Visual Display’s Office Design for Autostar is Openly Unconventional

A meeting space near the entrance offers a Fantoni conference table and ICF task chairs, beneath a custom neon sign; the chairs and pouf in front are La Cividina, with a Hay table. Photography by Rocco Taglialegne.

When the Italian automotive sales group Autostar approached Udine-based studio Visual Display to create its new workplace, management didn’t just want a new office. “We were called to design something unconventional,” says CEO and founder Giorgio Di Bernardo, “an iconic and distinctive place.”

In the dramatic kitchen area, Flos sconces illuminate a custom table by Tabula Woods, with Hay stools, near seating by La Cividina. Photography by Rocco Taglialegne.

They answered that call with a 4,300-square-foot open space largely without borders, but with a large central volume of 3D felt concealing a meeting room, photography studio, and back-office technical areas. Autostar’s 50 or so employees move around single and shared workstations illuminated by a custom lighting system that varies in intensity depending upon the amount of natural light and kept quiet by a sound-masking system integrated into the ceiling.

A social area outside the meeting room includes a La Cividina sofa, Tacchini chairs, and a table by Billiani, all upon a Karpeta rug. Photography by Rocco Taglialegne.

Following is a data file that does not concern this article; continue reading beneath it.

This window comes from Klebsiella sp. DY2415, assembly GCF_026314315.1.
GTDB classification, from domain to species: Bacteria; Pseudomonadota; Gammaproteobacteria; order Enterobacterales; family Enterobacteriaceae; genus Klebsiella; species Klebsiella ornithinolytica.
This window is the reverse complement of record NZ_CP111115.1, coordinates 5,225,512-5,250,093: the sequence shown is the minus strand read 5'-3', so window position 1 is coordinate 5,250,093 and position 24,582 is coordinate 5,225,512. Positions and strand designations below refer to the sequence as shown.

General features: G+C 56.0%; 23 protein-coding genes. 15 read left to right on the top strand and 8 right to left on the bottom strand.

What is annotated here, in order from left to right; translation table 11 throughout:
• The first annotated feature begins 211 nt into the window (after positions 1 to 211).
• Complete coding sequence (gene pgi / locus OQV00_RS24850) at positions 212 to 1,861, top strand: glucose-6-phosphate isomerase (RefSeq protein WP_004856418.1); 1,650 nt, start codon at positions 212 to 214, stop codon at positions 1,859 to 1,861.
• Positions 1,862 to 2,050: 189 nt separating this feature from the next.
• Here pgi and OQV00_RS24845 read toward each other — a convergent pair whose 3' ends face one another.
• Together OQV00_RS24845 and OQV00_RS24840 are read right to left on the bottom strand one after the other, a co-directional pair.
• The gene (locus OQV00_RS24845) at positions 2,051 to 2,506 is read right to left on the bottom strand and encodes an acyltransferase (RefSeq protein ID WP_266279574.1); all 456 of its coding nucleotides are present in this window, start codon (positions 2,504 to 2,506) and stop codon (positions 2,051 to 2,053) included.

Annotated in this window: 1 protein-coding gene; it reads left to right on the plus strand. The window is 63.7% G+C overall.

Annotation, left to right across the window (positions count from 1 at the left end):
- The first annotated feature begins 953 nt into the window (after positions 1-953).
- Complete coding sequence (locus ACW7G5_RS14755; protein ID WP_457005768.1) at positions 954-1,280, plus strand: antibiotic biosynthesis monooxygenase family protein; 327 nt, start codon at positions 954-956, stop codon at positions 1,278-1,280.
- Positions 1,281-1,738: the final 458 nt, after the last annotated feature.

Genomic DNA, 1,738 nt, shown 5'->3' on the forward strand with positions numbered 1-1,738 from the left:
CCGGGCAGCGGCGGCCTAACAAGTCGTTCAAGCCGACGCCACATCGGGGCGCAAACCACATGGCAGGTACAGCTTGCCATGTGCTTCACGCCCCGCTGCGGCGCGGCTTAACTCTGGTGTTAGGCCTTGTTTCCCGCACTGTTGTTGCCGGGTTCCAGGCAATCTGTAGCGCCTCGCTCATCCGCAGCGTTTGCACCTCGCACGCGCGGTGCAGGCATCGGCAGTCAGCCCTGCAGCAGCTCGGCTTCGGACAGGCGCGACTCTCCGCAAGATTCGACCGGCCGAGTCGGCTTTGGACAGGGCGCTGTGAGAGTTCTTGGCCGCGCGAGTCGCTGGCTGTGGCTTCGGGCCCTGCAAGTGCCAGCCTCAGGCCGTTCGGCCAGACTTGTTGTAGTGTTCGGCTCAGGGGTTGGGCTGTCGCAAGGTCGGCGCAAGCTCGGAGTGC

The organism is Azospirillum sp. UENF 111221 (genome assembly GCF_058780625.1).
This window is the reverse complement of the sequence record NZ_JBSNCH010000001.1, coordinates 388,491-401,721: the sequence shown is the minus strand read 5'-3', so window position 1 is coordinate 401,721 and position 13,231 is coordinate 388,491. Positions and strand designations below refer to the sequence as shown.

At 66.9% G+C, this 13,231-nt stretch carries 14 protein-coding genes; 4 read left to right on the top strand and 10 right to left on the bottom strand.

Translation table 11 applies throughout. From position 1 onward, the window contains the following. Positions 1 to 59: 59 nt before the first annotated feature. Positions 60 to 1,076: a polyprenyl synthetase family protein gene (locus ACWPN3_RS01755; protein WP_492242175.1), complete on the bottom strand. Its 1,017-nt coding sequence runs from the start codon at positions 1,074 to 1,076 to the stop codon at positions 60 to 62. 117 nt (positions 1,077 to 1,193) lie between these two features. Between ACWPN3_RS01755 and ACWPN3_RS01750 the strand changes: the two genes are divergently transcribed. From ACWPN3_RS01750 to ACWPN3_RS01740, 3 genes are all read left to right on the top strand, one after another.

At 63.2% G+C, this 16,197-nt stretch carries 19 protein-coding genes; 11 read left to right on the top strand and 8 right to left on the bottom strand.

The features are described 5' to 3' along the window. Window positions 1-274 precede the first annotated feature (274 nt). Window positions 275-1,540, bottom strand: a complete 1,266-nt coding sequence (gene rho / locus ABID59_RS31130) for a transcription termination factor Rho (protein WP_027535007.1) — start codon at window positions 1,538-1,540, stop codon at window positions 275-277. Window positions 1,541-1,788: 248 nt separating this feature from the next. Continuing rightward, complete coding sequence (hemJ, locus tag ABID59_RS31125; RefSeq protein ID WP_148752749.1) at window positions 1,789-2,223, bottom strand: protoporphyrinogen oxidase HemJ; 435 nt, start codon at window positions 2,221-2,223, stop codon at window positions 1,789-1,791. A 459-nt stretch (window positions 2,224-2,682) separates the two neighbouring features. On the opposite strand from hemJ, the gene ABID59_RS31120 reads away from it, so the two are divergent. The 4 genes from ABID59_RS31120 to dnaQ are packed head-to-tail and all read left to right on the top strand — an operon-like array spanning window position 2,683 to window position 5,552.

Collaboration and relaxation are encouraged in the large kitchen area, with a communal ash table and coffered ceiling. “It’s an open space with a certain degree of privacy,” Di Bernardo says. “And most of all a place where one could breath innovation. Flexible as a museum space but comfortable as a domestic environment.” Sounds distinctive to us.

Sammode Studio sconces line a hallway, with Tacchini stools and custom tables. Photography by Rocco Taglialegne.
In the meeting room, Artemide pendants shine upon a Desalto table and Torre 1961 chairs. Photography by Rocco Taglialegne.
Offecct felt acoustic panels cover the walls of a set for photography. Photography by Rocco Taglialegne.

Read more: JHL Design Transforms a Historic Portland Penthouse into a Japan-Inspired Office Suite

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